- Standard homeowners insurance covers jewelry that’s damaged by a problem listed in your policy, such as a fire, but there’s usually a $1,500 limit for jewelry theft.
- You can increase the coverage by scheduling your jewelry, which allows you to insure items for their full value, or by buying a standalone jewelry insurance policy.
- Specialized jewelry insurance covers damage and theft as well as accidental loss and “mysterious disappearance.”
Homeowners insurance will pay to repair or replace your jewelry if it’s damaged in a house fire or another problem covered by your policy. However, a standard home insurance policy caps coverage at $1,500 for the theft of jewelry, watches, and precious and semi-precious stones.
If your jewelry collection includes luxury pieces, you can purchase supplemental jewelry insurance to ensure their value is protected.
Inside this article
- Does homeowners insurance cover jewelry?
- What is jewelry insurance?
- How does jewelry insurance work?
- What’s the difference between scheduled and blanket coverage?
- What does jewelry insurance cover?
- What doesn’t jewelry insurance cover?
- How much does jewelry insurance cost?
- Do you need jewelry insurance?
- How to buy jewelry insurance
- Tips for protecting jewelry
- Frequently asked questions
Does homeowners insurance cover jewelry?
Homeowners insurance provides coverage for jewelry and watches if they are damaged by a type of loss covered by your policy, such as fire, theft or vandalism.
However, it might not be wise to rely solely on that coverage if you have expensive pieces or a large collection.
"Most of these insurance policies have specific limitations on certain listed items and jewelry is almost always included," says Scott Hammersand, a certified personal risk manager and licensed personal insurance advisor with Overmyer Hall Associates in Columbus, Ohio.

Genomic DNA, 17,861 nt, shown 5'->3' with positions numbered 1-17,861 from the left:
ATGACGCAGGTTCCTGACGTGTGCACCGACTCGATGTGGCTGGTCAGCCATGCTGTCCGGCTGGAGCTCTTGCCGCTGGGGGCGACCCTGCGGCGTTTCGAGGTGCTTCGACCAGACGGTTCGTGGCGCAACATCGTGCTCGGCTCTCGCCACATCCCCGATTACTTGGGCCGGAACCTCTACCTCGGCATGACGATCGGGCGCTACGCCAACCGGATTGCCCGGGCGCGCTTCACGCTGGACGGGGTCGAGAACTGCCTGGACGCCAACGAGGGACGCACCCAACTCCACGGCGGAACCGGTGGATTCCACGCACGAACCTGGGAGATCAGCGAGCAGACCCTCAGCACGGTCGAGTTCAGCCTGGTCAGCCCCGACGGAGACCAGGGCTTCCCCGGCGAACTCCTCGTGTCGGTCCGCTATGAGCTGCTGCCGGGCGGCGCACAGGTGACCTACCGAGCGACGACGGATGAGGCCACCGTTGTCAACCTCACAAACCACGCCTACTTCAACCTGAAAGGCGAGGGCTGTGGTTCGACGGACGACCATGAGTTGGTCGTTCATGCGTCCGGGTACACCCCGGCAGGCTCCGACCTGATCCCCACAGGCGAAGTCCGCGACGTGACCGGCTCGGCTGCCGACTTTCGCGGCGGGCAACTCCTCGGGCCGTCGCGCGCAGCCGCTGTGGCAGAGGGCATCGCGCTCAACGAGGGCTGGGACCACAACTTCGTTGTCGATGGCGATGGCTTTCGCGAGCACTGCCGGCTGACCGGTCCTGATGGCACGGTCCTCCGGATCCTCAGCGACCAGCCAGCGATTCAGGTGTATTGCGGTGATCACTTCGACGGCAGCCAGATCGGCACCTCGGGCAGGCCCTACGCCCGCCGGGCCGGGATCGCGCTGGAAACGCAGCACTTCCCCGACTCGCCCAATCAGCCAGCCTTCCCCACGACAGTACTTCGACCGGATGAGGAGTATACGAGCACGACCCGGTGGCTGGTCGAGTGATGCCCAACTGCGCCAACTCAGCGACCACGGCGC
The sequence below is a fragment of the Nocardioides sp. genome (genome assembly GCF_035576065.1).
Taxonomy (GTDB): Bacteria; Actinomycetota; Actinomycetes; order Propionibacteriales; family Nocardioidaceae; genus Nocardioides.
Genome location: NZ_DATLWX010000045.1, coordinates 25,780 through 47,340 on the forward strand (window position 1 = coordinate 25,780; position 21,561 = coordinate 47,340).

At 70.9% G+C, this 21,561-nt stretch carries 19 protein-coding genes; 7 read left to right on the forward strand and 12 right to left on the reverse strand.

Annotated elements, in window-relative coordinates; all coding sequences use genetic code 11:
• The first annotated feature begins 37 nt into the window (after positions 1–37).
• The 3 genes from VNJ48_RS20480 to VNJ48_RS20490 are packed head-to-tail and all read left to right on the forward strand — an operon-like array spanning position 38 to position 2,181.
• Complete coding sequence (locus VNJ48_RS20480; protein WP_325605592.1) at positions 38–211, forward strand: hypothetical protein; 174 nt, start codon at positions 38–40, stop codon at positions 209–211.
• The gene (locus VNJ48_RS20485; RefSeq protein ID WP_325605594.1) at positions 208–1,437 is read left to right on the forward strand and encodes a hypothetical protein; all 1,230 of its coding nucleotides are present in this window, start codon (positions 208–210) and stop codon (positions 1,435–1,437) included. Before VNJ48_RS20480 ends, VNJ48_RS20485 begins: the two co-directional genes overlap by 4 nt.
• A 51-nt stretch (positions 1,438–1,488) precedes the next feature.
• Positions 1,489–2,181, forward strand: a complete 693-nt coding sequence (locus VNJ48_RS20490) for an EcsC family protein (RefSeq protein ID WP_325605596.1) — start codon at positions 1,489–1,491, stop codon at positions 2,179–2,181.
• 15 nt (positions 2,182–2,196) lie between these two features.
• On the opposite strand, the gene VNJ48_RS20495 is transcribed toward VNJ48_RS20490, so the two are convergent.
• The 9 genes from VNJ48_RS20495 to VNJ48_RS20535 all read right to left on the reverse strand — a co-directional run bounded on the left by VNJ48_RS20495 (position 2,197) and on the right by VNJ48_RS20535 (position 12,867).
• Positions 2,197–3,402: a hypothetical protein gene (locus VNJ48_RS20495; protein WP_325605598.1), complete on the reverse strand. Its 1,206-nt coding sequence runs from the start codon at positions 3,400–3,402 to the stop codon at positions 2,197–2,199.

Hammersand says limitations often cap the dollar coverage per item or per occurrence. They also reduce the types of losses covered.
For example, standard policies typically limit liability for theft to $1,500. That's fine if your collection is mostly costume jewelry but it could be a problem if someone steals the $10,000 worth of pearls your great aunt left you in her will.
Supplementing your homeowners insurance with a floater policy, or purchasing a separate jewelry insurance policy, can help close the gaps in your coverage.
What is jewelry insurance?
Jewelry insurance is an insurance policy that covers you against losses if your jewelry is lost, stolen or damaged as the result of a scenario listed in your policy.
You can purchase jewelry insurance as a standalone policy or add it as a rider or floater to your existing homeowners coverage for an additional charge. Which one makes the most sense largely depends on how many pieces you want to insure and their value.
How does jewelry insurance work?
There are three options when it comes to insuring your jewelry:
Standard home insurance policy
Adding a floater or rider to your home insurance policy
Purchasing a standalone jewelry insurance policy
Here’s how each of those options works.
Comparing jewelry insurance options